The patient must be brought into the decision-making process from the outset and should be informed of the potential advantages of each of the stages of treatment. This is best done using a set of plaster models of the patient’s teeth, together with a wax duplicate set-up, to show a scheme of the proposed treatment result. Prognosis for the success of the pre-surgical stages of the treatment is excellent, but for the alignment of the impacted tooth it is not so certain. Offering the treatment plan to the patient is, therefore, probably best accomplished if it is based on explaining the benefits of the limited objectives, i.e. aligning the teeth for the purposes of achieving improved conditions for the construction of a conventional prosthodontic or implant-borne replacement. The added bonus, which will be derived from success in the resolution of the impaction, may then be properly brought into perspective to provide the desirable added incentive. By whatever means the value of the treatment is explained, care should be taken to fully inform the patient that the possibility of failure to bring the impacted tooth into the arch is real, but that contingency plans are available in this disappointing eventuality.

The Need for Temporary Prostheses During the Treatment

The Impacted Central Incisor

For the adult patient, planned orthodontic space opening for an unerupted anterior tooth is a daunting prospect. All central and lateral incisors and maxillary canines require some form of immediate temporary prosthetic replacement until such time as the permanent tooth comes into its place. With some patients, particularly those more concerned with their appearance or those who have a broad smile or a wide dental display which is evident in facial expression and social intercourse, there may be a need to artificially replace even premolar teeth.

Perhaps the most popular solution for an impacted incisor is to trim an artificial acrylic tooth to a suitable shape and size, bond a bracket to it and ligate it into the archwire of the appliance. In the early stages, the archwire is probably nickel−titanium and of round cross-section, which means that the new artificial pontic is very unstable and will rotate around or slide along the archwire. Placing a V-bend in the wire or welding a small piece of wire in the vertical position will prevent the rotation but complicate use of the archwire. It will also need to be copied into each of the subsequent archwires until a rectangular cross-section wire is used.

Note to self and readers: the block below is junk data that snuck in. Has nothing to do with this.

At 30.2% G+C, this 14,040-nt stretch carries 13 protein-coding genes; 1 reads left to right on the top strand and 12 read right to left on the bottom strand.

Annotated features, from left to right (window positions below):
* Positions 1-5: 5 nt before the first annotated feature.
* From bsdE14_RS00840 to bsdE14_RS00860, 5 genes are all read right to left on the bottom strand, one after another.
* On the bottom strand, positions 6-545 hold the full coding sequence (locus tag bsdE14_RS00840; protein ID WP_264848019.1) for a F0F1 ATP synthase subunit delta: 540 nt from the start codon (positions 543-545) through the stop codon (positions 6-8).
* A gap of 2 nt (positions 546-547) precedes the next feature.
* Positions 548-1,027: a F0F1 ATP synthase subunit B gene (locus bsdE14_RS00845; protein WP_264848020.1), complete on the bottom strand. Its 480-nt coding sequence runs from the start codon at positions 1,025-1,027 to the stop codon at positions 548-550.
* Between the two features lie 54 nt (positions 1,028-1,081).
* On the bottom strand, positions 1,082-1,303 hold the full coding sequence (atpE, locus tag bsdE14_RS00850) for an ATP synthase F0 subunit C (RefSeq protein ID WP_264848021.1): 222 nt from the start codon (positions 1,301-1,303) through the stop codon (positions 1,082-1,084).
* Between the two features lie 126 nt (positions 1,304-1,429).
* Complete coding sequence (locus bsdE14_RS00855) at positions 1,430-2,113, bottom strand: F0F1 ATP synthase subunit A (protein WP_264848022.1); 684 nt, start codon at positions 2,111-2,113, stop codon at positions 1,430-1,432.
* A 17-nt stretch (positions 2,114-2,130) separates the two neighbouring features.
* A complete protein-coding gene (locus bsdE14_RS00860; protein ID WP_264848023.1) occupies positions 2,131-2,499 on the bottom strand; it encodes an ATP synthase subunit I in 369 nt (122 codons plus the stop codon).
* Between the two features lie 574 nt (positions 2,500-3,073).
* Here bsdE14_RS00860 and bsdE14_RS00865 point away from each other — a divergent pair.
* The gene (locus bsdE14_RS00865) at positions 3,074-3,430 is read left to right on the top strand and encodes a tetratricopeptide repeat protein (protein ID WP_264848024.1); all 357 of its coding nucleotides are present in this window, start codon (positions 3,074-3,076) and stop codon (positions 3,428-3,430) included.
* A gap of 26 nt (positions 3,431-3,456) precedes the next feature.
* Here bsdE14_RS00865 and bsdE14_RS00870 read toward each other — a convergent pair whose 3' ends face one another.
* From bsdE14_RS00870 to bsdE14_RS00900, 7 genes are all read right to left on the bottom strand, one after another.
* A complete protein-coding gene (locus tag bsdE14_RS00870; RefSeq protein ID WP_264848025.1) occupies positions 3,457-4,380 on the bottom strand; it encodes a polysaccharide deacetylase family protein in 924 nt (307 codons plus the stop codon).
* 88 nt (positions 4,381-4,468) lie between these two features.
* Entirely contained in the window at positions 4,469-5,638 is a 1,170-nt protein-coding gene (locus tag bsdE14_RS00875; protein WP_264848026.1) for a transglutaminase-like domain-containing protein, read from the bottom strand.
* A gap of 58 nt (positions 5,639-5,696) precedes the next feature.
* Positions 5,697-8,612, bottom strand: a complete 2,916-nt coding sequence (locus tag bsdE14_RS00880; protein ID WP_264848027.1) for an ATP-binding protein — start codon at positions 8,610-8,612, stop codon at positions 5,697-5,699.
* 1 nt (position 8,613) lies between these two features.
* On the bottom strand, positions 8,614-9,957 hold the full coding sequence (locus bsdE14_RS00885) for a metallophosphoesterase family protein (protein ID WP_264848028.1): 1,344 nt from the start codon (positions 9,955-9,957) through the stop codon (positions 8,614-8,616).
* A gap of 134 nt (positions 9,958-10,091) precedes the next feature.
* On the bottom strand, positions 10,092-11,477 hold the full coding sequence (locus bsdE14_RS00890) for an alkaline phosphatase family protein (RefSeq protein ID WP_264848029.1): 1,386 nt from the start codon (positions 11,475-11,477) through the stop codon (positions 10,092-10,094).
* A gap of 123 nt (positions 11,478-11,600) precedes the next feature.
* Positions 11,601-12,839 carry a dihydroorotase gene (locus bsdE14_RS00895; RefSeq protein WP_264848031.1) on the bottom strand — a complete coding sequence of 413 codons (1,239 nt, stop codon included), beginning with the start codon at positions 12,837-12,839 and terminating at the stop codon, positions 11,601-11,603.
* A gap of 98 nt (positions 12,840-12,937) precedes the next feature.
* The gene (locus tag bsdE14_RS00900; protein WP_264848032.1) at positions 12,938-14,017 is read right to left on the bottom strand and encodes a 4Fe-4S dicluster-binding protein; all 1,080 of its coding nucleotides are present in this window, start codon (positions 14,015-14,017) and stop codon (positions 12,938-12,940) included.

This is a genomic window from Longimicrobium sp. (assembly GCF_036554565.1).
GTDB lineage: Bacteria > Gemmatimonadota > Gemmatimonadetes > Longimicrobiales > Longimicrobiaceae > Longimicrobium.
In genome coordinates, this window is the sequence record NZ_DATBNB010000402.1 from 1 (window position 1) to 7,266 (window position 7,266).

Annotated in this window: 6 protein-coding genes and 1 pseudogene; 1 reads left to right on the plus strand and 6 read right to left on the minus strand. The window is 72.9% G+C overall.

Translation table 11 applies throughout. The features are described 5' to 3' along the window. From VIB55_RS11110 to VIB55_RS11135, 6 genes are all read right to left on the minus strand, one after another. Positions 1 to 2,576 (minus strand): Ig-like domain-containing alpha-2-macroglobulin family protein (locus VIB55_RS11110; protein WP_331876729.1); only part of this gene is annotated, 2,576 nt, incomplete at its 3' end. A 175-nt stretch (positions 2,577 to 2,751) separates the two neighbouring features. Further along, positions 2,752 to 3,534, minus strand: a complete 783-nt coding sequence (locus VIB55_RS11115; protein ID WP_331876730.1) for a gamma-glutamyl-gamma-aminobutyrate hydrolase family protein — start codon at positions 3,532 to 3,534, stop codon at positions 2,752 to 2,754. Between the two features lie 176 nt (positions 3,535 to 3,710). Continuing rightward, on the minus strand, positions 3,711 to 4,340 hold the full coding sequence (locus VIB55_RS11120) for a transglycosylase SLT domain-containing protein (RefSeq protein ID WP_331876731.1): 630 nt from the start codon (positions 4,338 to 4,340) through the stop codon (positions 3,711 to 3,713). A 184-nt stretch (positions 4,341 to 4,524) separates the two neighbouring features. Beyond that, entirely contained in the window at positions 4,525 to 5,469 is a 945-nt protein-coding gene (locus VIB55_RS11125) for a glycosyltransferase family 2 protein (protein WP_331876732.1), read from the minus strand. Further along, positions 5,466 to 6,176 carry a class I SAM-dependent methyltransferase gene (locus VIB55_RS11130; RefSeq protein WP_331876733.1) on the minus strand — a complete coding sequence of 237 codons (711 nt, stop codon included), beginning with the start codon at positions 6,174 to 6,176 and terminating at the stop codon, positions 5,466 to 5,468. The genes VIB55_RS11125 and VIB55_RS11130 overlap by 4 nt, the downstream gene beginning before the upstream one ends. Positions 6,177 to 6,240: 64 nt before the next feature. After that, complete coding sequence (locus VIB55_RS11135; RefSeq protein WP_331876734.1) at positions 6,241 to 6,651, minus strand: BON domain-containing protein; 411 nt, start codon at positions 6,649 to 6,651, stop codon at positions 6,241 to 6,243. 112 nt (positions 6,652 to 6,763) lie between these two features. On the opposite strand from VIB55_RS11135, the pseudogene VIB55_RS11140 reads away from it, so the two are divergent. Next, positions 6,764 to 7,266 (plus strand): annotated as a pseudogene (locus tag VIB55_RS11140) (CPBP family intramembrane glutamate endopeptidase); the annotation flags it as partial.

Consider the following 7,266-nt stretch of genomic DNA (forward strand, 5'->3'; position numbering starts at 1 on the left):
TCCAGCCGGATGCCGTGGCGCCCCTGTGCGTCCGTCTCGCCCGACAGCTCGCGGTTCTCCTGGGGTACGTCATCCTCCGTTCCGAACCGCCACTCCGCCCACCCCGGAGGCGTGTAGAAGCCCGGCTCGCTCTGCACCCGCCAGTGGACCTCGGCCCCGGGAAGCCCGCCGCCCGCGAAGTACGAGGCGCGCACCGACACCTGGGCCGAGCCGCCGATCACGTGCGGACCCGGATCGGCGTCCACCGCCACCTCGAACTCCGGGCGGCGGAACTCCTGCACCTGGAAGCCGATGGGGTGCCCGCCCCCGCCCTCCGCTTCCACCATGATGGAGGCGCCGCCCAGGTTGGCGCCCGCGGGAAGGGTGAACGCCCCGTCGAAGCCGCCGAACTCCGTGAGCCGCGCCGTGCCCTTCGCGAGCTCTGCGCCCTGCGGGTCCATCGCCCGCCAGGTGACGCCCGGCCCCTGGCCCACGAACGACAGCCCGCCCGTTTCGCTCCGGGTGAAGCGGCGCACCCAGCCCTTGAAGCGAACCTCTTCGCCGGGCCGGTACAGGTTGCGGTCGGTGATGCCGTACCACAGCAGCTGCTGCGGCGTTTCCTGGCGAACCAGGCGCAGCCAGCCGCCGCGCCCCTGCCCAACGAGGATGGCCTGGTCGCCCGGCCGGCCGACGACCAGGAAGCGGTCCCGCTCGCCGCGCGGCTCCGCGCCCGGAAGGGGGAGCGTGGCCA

An artificial acrylic tooth may be bonded to the mesial surface of the contralateral central or ipsilateral lateral incisor, although this assumes that the archwire is absolutely passive when ligated into the bracket on these teeth. A minor rotatory movement will cause a major lateral or medial swing of the pontic, while an uprighting component will markedly intrude or extrude it at its opposite end.

Alternatively, the artificial restoration may take the form of a removable plate carrying a single tooth − a ‘flipper’ (spoon) denture. The average adult patient may have considerable difficulty becoming accustomed to it, even if its retention is adequate initially. Of greater concern, however, is the fact that the adjacent teeth and many other teeth need to be moved during the orthodontic treatment, which will rapidly make this artificial denture ill-fitting. Furthermore, the close adaptation of the acrylic base to the contour of the other teeth in the jaw may actually interfere with the planned orthodontic movement. For this type of artificial replacement to be successful, Adams clasps may have to be used on the second molars; alternatively, a modified circumferential clasp may hook over the buccal tubes of the first molars. These teeth are often excluded from the planned dental movements and may sometimes be helpful in retaining such a plate, although the distance between the clasps and an incisor pontic may be the cause of an unacceptable degree of instability.

Clearly, more satisfactory alternative methods of artificial replacement are essential to the successful pursuit of treatment for the adult patient, and these must provide an answer to the several shortcomings of the ‘flipper’ denture. Indeed, given a little thought in their design, and rather than their playing the role of the villain of the piece, assistance in the application of force to the impacted tooth may be derived from the method of artificial replacement, which may actually contribute to the smooth running of the active orthodontic appliance.

The Active Removable Plate

If a removable plate is to be worn to hold the artificial tooth in place, it makes good sense to augment that plate with active elements that will also produce tooth movement. Looked at in a different way, this means designing a simple removable orthodontic appliance carrying springs of one sort or another, which are aimed at realigning the teeth to reopen the anterior space and, at the same time, to fill that space with an artificial tooth.

This method has some important advantages. The active plate is straightforward and easy to use, requiring very limited expertise in adjustment of the forces applied and in their direction. Because the plate is removable and generally adjusted at the chair side out of the mouth, the size and shape of the artificial tooth may be easily altered in size or speedily replaced as space opening occurs, to maintain appearance.

However, the active removable appliance is unable to produce more than tipping movements of the adjacent teeth. Methods have been described where removable appliances have been used to produce the extrusive mo/>

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Jan 1, 2015 | Posted by in Orthodontics | Comments Off on 9 Impacted Teeth in the Adult Patient